Why Study Money, Banking, and Financial Markets
I. Why Study Financial Markets.
A. The Bond Market and Interest Rates.
1. Financial Markets. Markets in which funds are transferred from people who have an excess of available funds to people who have a shortage.
2. Security. (Financial instrument) claim on issuer’s future income or asset.
3. Asset. Any financial claim of property that is subject to ownership.
4. Bond. Is a debt security that promises to make payments periodically for a specific period of time.
5. Different interest rates tend to move in unison.
B. The Stock Market
1. Common Stock. (Typically just called stock) represents a share of ownership in a corporation. It is a security that is a claim on the earnings and assets of a corporation.
2. Issuing and selling stock is a way corps. Raise funds to finance activities.
II. Why study Financial Institutions & Banking
A. Structure of the Financial System
1. Financial Intermediaries. Institutions that borrow funds from individuals that has saved and in turn makes loans to others.
B. Financial Crises.
1. Financial Crises Major disruption in financial markets which are characterizes by sharp declines in asset prices and failures of financial and non-financial firms.
C. Banks and other Financial Institutions.
1. Banks. Institutions that accept deposits and make loans.
2. Banks are the most common financial intermediaries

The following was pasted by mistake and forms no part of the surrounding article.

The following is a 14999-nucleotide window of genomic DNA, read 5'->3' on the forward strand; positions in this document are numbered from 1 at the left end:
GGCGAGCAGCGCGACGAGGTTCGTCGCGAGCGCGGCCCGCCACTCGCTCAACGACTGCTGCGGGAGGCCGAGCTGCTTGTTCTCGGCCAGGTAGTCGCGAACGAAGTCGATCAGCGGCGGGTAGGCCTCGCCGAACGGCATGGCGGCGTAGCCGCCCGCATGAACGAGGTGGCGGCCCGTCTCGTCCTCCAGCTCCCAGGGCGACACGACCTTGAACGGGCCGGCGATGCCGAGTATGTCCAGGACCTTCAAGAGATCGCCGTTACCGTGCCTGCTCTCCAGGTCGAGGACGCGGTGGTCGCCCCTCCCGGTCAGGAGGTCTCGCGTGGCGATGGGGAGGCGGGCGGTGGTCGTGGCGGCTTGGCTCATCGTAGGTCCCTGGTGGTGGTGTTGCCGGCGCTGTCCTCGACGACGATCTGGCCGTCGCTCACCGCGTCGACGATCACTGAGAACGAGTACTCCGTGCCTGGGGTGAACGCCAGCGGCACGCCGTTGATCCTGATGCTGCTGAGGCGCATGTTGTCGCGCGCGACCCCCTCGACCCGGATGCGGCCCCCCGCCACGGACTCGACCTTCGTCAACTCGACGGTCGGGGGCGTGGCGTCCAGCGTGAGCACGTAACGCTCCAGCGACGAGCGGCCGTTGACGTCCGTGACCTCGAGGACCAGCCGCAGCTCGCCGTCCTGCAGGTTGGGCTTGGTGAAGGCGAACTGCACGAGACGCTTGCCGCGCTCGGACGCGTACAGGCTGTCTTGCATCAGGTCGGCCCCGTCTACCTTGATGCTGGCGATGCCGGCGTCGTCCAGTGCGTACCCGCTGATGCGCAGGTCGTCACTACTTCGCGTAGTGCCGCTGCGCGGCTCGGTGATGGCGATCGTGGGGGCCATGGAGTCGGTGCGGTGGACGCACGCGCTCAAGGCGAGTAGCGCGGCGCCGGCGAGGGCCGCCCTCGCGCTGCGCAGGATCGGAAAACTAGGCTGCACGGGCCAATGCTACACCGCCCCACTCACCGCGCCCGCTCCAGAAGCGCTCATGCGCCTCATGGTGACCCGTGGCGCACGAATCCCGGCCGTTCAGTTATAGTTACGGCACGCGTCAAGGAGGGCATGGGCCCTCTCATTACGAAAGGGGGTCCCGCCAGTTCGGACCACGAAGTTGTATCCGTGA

III. Why Study Money & Monetary Policy
A. Money and Business Cycles
1. Money (Money Supply) anything that is generally accepted in payment for goods or services or in the repayment of debts.
2. Aggregate output. Total production of goods and services
3. Unemployment rate. Percentage of available labor force unemployed
4. Business Cycle. the upward and downward movement of aggregate output
5. Recession. periods of declining aggregate output. Rate of money growth declines before a recession.
B. Money and Inflation
1. Aggregate Price level. Average price of goods and services in the economy
2. Inflation. Continual increase in price level
3. Money supply and price level rise together. Increased money supply in turn increases prices(inflation)
IV. Defining Aggregate Output, Income, the Price Level, and the Inflation Level.
A. Aggregate Output and Income.
1. GDP most commonly reported measure of aggregate output. (is the market value of all final goods and services produced by a country during the course of the year.
a. Excludes. ***Things produced in the past. (House, Art.) ***Purchase of Stocks and Bonds. ***intermediate goods , are included in the final price
2. Aggregate Income the total income from factors of production (Land Labor, Capital) from producing G&S. during the course of a year. Equal to Aggregate output. [economy aggregate output =$10mill/ = economy aggregate income =$10mil
B. Real vs Nominal Magnitudes
1. Nominal GDP – total value of G&S based on current prices. Nominal variables can be misleading measures of economic well-being.
2. Real GDP – a more reliable measure of economic production, expresses values in terms of prices for a arbitrary year. (Fixed Prices)